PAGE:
• Time to Play
  • Time to Turn Inward
  • Time to Connect

If you can have those in your daily life, you’re really supporting good brain growth, brain strength, and brain function.

So ‘sleep time’ is maybe first because it’s so critical to brain health. And we very much see that there’s a strong correlation between good sleep and good behavior during the day.  There’s a lot of thinking that’s going on even in sleeping and it’s consolidating what we have experienced; recovering from what we’ve experienced during the day and consolidating anything we’ve learned during the day.

The next one is ‘physical time.’ So this is the idea that when you are exercising your body, even getting it to an aerobic level, you are delivering good blood flow to the central nervous system. So it keeps your body physically healthy, but it’s very important in brain growth to support it from a nutrient standpoint and the ability to carry away debris or toxic buildup in the brain.

And then the next one is ‘downtime’ and ‘downtime’ is where you’re not doing anything. It’s very important in just recharging.

Sr. John Dominic, O.P.: Right.  So let me ask you this:  sometimes people say, “oh I need this, I need the downtime so I’m going to just like play my game or whatever.  But then your mind’s active. Does it depend on the person or the individual or is it just something that’s helping them just kind of relax?

Karen Villa: I think if they find that relaxing that’s a fine activity. But again from a virtue standpoint everything in moderation.  And these video games and game playing and you know surfing social media, it creates a very passive mind.  And we’re wanting this to be an active and engaged mind; too much of that can lead to passivity, rigidity, and then on the other side, so overstimulating, to have this constant visual input that it can lead to chaos.

[Woodworking or knitting] would be refreshing but that might be something like ‘focus time.’  So, every day we need to have places where we are concentrating on something and seeing it through from beginning to end; not multitasking and, something like a woodworking project or learning about a new concept would be a way to focus. From a brain standpoint, this really strengthens neuronal connections; to have good ‘focus time’ every day and outside of that ‘focus time’  it just leads to more clarity of mind and clear thinking.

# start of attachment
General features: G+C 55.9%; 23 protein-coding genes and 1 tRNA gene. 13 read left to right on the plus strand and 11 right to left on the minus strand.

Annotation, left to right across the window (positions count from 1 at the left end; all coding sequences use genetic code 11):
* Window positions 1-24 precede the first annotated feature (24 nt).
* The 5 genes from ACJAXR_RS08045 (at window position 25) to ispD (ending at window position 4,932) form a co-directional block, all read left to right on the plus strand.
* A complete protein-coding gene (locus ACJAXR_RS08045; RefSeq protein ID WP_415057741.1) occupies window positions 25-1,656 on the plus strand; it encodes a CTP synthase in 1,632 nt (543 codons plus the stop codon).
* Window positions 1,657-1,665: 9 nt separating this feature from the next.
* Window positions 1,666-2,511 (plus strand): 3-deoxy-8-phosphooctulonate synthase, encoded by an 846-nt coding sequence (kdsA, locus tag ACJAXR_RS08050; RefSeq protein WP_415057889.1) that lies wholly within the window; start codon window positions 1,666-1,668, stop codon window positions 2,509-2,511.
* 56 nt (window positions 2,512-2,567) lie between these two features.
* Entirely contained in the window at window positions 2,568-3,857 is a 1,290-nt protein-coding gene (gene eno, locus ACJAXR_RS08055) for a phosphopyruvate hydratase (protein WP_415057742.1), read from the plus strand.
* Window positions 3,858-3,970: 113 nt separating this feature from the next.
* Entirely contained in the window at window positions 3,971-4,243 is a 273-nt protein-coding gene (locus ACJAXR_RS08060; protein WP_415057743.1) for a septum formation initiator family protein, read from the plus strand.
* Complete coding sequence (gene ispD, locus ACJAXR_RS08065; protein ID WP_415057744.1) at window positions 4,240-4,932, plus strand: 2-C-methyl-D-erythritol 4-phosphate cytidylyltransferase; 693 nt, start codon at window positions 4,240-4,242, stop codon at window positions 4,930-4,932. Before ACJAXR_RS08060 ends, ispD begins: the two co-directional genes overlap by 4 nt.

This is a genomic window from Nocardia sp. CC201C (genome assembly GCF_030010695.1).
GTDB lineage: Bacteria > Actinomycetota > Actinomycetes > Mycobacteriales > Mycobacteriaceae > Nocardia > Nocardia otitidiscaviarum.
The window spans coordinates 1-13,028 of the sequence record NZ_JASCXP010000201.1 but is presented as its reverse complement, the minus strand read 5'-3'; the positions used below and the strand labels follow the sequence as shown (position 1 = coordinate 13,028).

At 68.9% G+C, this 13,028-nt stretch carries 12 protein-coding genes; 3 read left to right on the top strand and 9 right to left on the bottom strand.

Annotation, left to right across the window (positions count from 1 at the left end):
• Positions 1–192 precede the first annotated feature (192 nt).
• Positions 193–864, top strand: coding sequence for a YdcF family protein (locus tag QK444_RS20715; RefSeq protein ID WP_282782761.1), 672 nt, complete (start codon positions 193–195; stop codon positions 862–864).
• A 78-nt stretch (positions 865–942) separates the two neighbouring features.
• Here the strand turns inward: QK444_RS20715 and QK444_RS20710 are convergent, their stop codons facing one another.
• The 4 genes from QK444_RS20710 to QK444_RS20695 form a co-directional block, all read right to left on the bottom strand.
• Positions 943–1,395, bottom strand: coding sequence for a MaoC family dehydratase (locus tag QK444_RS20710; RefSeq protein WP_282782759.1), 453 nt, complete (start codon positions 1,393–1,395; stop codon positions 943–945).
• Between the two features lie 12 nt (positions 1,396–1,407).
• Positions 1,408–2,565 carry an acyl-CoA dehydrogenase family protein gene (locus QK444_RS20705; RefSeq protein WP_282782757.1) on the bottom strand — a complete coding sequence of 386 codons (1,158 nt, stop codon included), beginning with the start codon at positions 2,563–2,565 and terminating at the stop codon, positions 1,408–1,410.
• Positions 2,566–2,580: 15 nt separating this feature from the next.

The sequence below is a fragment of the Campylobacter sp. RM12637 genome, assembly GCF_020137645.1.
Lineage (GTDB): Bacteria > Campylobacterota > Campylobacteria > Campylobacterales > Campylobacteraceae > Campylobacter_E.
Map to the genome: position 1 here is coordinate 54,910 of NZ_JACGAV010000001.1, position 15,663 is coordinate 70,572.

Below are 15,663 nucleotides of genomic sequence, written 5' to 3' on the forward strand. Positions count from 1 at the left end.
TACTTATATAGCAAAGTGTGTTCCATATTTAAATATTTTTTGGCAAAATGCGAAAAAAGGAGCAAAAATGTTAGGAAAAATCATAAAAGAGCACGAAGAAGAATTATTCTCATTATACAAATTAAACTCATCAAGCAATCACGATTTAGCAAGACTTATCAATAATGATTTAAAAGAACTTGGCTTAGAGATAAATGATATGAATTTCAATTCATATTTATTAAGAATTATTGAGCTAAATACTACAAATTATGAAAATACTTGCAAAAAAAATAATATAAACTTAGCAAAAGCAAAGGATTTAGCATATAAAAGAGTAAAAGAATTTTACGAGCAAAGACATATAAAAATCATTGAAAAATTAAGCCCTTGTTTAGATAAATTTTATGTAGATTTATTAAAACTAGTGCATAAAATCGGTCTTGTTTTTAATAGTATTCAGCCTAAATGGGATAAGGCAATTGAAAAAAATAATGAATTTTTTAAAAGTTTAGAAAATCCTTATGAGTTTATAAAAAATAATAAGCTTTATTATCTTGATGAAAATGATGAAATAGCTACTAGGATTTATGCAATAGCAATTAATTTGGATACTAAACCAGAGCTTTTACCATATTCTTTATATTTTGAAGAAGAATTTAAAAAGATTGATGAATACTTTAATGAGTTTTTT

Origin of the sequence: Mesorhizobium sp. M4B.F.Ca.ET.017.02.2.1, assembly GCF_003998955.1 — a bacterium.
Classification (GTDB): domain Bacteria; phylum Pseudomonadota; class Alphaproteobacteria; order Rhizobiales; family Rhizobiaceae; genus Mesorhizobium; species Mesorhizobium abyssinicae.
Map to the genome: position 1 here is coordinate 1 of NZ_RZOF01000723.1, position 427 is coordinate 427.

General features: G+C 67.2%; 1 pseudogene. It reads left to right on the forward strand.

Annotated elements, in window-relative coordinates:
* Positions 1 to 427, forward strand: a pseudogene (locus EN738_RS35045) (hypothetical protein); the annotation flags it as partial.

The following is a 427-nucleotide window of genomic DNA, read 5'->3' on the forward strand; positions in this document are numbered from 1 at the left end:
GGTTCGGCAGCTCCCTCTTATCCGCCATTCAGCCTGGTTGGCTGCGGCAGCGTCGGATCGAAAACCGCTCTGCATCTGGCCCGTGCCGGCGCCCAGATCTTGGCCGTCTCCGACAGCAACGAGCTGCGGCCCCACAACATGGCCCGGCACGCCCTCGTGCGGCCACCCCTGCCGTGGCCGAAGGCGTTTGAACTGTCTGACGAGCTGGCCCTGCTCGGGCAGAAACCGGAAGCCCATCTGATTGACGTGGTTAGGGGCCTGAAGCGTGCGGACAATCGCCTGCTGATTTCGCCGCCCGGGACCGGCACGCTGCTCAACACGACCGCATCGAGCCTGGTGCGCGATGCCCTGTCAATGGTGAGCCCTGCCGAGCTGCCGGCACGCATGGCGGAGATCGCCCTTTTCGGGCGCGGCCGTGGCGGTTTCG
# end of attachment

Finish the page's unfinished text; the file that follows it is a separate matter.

And then ‘Playtime.’  ‘Playtime’ is really important to just be spontaneous and have new experiences and creative experiences. We adults don’t get to ‘playtime.’

So then we have ‘time for connection.’ So this is the idea that we take the time every day to sit down and have conversations to connect with the people around us.  And, I know Dr. Siegel would add ‘time to connect to nature,’ time to give back to the world and just extend ourselves in a generous way to the world around us. And I think family dinner as a nice way or just games are a nice way to do that.

[And finally, we have] ‘time in.’ This is taking the time every day to stop and look in on your inner world and be reflective about your thoughts and your feelings; any sensations that you’re having. For children, they might get butterflies in their stomachs and it’s good for them to know that that’s a sign of nervousness. So we’re trying to get people in touch with their inner worlds from a mind and a body standpoint. And the research shows that taking ‘time in’ every day specifically builds these integration pathways in the brain. So integration is all the different parts of the brain working well together.  And there are certain pathways that connect, say the back of our brain to the front of our brain, or our upstairs brain to our downstairs brain, and these time and approaches build those integration pathways. So then what you find outside of ‘time in’ is that a child is better integrated for the rest of their day. That’s why they’re so important and the fact that you do the lectio divina in the midst of a child’s school day, or they are in the chapel having adoration, or journaling some of the journaling work that you’ve done with them, is really critical to building those integration pathways, which really integration is, you know where mental health comes from.

Sr. John Dominic, O.P.: And I think too what you mentioned, it’s so important just to have some acknowledgment of just the feelings or like “I’m having like butterflies” or “this is anxiety” and you can begin to identify maybe what the source of that anxiety is so it’s not like you’re controlling it and does not necessarily controlling you, you just begin to learn those skills during that time and not to be afraid to acknowledge whatever it may be.

Karen Villa: It’s such an important point that children do feel like things are just happening to them and when they can reflect, it starts to put them back in charge of their experiences.

Sr. John Dominic, O.P.: So what are the groups that we have for the strategies?

Karen Villa: I tried to break the strategies down into ages and stages because I think that’s important. There are different developmental tasks at every stage:

  • ages 0 to 5 – before schools; so foundational
  • ages 6-10 (the latency age) – when a child’s instincts get kind of quiet; they call it latency because it’s a quiet time and it’s really a good time for learning. the instincts resurface during pre-adolescence and adolescence.
  • ages 10-15 (middle-school years) – the first stage of puberty
  • ages 16 and beyond

Sr. John Dominic, O.P.: These have been very helpful and I know our listeners and parents and teachers are going to be very eager to learn about each of those different strategies and at the age levels.